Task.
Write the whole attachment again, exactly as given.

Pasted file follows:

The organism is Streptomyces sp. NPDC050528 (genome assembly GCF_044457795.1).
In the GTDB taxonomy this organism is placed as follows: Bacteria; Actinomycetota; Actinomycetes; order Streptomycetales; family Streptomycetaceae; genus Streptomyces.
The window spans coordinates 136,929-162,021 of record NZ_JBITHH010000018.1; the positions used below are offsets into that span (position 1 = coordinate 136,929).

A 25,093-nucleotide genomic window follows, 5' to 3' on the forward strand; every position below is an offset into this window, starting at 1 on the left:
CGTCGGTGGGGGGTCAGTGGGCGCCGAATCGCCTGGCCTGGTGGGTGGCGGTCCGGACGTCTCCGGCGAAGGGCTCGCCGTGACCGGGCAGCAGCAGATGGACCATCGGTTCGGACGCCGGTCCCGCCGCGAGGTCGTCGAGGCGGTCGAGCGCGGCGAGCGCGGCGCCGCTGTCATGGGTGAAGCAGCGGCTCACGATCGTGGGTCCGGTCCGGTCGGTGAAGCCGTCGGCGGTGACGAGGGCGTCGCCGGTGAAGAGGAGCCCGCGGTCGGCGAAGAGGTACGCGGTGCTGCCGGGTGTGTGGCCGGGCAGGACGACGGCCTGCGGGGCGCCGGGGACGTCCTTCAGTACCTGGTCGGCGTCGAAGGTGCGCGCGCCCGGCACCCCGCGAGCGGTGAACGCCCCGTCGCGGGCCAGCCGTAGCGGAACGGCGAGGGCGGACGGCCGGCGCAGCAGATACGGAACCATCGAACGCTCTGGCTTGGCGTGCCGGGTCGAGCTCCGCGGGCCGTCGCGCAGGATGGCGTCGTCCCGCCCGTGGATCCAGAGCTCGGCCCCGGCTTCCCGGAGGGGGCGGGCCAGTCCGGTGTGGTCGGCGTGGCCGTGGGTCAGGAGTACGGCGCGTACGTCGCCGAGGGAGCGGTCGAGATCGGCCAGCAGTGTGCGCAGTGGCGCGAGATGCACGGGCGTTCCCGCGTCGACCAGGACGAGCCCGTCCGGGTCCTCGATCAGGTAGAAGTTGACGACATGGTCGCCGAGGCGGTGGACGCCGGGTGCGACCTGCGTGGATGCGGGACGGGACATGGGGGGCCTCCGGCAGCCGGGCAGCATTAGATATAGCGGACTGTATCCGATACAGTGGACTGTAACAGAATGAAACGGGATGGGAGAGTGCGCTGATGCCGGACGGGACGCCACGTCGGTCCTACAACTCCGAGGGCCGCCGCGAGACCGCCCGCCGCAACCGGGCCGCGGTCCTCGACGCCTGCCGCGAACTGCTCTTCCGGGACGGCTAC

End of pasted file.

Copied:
The organism is Streptomyces sp. NPDC050528 (genome assembly GCF_044457795.1).
In the GTDB taxonomy this organism is placed as follows: Bacteria; Actinomycetota; Actinomycetes; order Streptomycetales; family Streptomycetaceae; genus Streptomyces.
The window spans coordinates 136,929-162,021 of record NZ_JBITHH010000018.1; the positions used below are offsets into that span (position 1 = coordinate 136,929).

A 25,093-nucleotide genomic window follows, 5' to 3' on the forward strand; every position below is an offset into this window, starting at 1 on the left:
CGTCGGTGGGGGGTCAGTGGGCGCCGAATCGCCTGGCCTGGTGGGTGGCGGTCCGGACGTCTCCGGCGAAGGGCTCGCCGTGACCGGGCAGCAGCAGATGGACCATCGGTTCGGACGCCGGTCCCGCCGCGAGGTCGTCGAGGCGGTCGAGCGCGGCGAGCGCGGCGCCGCTGTCATGGGTGAAGCAGCGGCTCACGATCGTGGGTCCGGTCCGGTCGGTGAAGCCGTCGGCGGTGACGAGGGCGTCGCCGGTGAAGAGGAGCCCGCGGTCGGCGAAGAGGTACGCGGTGCTGCCGGGTGTGTGGCCGGGCAGGACGACGGCCTGCGGGGCGCCGGGGACGTCCTTCAGTACCTGGTCGGCGTCGAAGGTGCGCGCGCCCGGCACCCCGCGAGCGGTGAACGCCCCGTCGCGGGCCAGCCGTAGCGGAACGGCGAGGGCGGACGGCCGGCGCAGCAGATACGGAACCATCGAACGCTCTGGCTTGGCGTGCCGGGTCGAGCTCCGCGGGCCGTCGCGCAGGATGGCGTCGTCCCGCCCGTGGATCCAGAGCTCGGCCCCGGCTTCCCGGAGGGGGCGGGCCAGTCCGGTGTGGTCGGCGTGGCCGTGGGTCAGGAGTACGGCGCGTACGTCGCCGAGGGAGCGGTCGAGATCGGCCAGCAGTGTGCGCAGTGGCGCGAGATGCACGGGCGTTCCCGCGTCGACCAGGACGAGCCCGTCCGGGTCCTCGATCAGGTAGAAGTTGACGACATGGTCGCCGAGGCGGTGGACGCCGGGTGCGACCTGCGTGGATGCGGGACGGGACATGGGGGGCCTCCGGCAGCCGGGCAGCATTAGATATAGCGGACTGTATCCGATACAGTGGACTGTAACAGAATGAAACGGGATGGGAGAGTGCGCTGATGCCGGACGGGACGCCACGTCGGTCCTACAACTCCGAGGGCCGCCGCGAGACCGCCCGCCGCAACCGGGCCGCGGTCCTCGACGCCTGCCGCGAACTGCTCTTCCGGGACGGCTAC